Boatpeople pushed back to sea
A senior Thai official said that despite a U.N. appeal for a rapid rescue operation to avoid a humanitarian crisis, Thailand, Malaysia and Indonesia will continue to push boats holding thousands of migrants back to sea.
Several thousand migrants, many of them hungry and sick, are adrift in Southeast Asian seas in boats that have been abandoned by smugglers following a Thai government crackdown on human trafficking, the United Nations has said.
“Indonesia, Malaysia and Thailand have decided not to receive boat people, as far as I am aware,” Major General Werachon Sukhondhapatipak, spokesman for Thailand's ruling junta said.
He declined to comment on the UN refugee agency UNHCR's appeal on Tuesday 13th May for an international search and rescue operation to rescue the thousands stranded on the seas between Thailand, Malaysia and Indonesia.
Malaysia and Indonesia have not made public their official policy on future migrant arrivals. Malaysia's Home Ministry declined to comment on the UN rescue appeal and Indonesian officials were not immediately available to comment.
The issue would be discussed at a meeting of 15 countries, to be held in Bangkok on 29th May, Werachon said.
In Thailand, authorities are enforcing a long-held policy to push boats back. The policy involves offering food, water, fuel and medical assistance to migrant boats but preventing them from landing.
There has been a surge in migrants from impoverished Bangladesh and Myanmar to Malaysia and Indonesia following the clampdown in Thailand, usually the first destination in the region's people-smuggling network.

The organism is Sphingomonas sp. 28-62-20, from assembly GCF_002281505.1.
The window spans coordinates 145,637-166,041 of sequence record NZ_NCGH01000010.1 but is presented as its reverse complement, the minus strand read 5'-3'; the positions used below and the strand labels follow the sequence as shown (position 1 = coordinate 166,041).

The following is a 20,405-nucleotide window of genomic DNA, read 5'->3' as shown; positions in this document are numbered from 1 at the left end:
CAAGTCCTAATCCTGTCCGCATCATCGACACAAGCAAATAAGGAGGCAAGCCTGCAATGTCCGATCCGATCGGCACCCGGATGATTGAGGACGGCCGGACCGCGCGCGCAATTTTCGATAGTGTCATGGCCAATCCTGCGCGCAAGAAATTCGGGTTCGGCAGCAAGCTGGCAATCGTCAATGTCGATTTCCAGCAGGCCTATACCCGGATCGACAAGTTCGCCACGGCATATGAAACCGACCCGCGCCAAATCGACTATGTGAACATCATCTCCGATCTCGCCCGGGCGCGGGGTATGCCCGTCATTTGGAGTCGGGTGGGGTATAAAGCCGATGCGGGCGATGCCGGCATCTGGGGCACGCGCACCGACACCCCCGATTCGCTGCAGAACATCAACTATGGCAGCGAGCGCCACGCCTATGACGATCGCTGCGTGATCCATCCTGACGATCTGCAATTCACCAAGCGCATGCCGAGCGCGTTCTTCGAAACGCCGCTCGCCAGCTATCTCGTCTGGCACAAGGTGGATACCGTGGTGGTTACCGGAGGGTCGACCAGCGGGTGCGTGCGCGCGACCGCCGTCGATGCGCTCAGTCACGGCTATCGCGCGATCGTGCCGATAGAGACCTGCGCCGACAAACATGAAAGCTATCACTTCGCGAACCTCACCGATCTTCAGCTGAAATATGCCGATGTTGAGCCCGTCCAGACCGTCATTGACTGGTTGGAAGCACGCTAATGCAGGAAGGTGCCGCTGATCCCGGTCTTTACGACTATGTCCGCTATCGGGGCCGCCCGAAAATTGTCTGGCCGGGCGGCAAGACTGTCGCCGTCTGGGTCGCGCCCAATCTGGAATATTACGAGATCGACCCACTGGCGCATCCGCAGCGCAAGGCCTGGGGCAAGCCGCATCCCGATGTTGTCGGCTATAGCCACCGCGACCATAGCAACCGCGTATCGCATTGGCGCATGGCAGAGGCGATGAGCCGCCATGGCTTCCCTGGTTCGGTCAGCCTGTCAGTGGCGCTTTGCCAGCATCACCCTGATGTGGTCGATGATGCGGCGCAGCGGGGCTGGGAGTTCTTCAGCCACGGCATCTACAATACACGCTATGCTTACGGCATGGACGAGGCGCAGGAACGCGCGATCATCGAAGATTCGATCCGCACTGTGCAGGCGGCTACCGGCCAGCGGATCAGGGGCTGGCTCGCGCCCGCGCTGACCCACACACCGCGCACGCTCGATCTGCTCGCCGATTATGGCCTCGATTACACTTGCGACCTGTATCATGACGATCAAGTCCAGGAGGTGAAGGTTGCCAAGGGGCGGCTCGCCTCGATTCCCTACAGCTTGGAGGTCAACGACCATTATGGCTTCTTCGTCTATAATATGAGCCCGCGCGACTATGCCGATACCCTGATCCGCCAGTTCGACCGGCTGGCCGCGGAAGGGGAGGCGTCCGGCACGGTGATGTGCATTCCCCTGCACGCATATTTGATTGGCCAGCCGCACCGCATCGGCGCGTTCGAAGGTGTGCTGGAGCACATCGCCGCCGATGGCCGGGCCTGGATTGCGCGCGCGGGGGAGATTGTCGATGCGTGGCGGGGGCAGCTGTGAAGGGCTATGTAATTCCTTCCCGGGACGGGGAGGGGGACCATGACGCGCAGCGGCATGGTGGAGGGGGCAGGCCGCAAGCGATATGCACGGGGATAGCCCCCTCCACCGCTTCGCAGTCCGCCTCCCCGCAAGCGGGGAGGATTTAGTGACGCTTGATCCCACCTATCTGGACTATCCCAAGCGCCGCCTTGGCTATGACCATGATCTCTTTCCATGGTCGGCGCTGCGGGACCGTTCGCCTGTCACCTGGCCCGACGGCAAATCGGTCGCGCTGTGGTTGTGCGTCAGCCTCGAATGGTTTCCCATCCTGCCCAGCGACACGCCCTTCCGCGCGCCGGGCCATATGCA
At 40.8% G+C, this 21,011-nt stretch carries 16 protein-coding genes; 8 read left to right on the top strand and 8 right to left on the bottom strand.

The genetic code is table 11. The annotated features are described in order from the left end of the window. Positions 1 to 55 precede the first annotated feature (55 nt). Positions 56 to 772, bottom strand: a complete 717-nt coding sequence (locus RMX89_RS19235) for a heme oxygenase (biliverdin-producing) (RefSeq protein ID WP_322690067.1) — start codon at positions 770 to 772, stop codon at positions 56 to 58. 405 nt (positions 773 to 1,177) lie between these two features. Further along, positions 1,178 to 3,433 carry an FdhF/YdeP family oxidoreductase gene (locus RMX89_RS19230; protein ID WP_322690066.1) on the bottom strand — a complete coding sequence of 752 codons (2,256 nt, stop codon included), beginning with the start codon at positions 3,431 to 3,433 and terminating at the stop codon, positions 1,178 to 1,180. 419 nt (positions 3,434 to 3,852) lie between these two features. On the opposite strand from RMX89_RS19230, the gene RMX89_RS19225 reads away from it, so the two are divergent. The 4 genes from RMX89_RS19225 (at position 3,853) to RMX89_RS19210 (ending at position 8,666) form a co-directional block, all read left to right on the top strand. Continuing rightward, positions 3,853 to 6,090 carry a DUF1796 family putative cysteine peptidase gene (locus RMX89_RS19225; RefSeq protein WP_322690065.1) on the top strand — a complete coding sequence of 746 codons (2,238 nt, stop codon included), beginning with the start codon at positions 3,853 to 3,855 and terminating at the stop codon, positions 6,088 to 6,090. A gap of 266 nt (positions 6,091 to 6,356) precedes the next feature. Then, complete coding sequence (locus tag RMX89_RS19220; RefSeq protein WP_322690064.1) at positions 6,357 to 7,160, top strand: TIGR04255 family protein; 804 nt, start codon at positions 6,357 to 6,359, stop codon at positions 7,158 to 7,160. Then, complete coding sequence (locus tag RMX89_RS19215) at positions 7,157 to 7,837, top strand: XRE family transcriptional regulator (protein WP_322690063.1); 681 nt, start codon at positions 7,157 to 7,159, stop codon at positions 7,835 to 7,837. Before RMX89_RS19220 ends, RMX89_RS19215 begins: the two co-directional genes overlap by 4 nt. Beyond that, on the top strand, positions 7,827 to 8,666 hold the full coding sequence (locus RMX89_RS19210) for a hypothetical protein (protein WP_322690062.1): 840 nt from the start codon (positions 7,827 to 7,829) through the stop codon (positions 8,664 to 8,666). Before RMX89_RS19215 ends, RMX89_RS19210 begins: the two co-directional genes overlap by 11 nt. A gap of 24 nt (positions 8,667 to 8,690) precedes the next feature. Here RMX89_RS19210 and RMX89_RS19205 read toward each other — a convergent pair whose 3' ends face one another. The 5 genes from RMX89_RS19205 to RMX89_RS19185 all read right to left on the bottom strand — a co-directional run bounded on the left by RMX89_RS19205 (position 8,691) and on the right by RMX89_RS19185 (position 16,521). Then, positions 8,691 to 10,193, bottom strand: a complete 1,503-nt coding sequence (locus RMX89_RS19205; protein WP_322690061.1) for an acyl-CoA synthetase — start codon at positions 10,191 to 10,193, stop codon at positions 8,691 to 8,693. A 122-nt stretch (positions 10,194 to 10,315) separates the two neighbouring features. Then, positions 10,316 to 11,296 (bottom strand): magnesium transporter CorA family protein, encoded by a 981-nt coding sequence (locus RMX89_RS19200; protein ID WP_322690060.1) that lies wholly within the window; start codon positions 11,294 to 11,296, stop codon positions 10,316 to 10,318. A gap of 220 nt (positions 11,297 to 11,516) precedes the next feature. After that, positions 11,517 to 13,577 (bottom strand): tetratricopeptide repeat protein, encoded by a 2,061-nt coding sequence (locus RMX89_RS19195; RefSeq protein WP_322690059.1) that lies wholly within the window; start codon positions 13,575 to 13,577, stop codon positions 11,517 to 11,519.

Thailand ordered a clean-up of suspected traffickers' camps last week after 33 bodies, believed to be of migrants from Myanmar and Bangladesh, were found in shallow graves near the Malaysian border.
That has led to many migrants being left out at sea.
But a senior Malaysian maritime official said, after over 1,000 people arrived on the Malaysian island of Langkawi, that any more boats trying to land would be turned back.
"We don't allow them in," said First Admiral Tan Kok Kwee, northern region head of the Malaysian Maritime Enforcement Agency. "It's a policy matter."
Indonesia provided food, water and medical supplies to around 500 passengers on a boat off the coast of Aceh on Monday, before sending the vessel toward Malaysia. Nearly 600 migrants were rescued from overcrowded wooden boats stranded off Indonesia's Aceh province the previous day.
The Indonesian Navy said the passengers of the boat they sent on wanted to go to Malaysia, not Indonesia.
But advocacy group ASEAN Parliamentarians for Human Rights criticised the Indonesian action.
"Towing migrants out to sea and declaring that they aren't your problem any more is not a solution to the wide regional crisis," ABHR Chairperson and Malaysian lawmaker Charles Santiago said in a statement.
Many of the arrivals are Rohingya, a stateless Muslim minority from Myanmar described by the United Nations as one of the most persecuted minorities in the world.
An estimated 25,000 Bangladeshis and Rohingya boarded rickety smugglers' boats in the first three months of this year, twice as many in the same period of 2014, the UNHCR has said.
"When countries such as Thailand implement a push back policy, we find Rohingya bodies washing ashore," said Sunai Phasuk at Human Rights Watch in Thailand.
"If these three countries move forward with push backs, blood will be on their hands."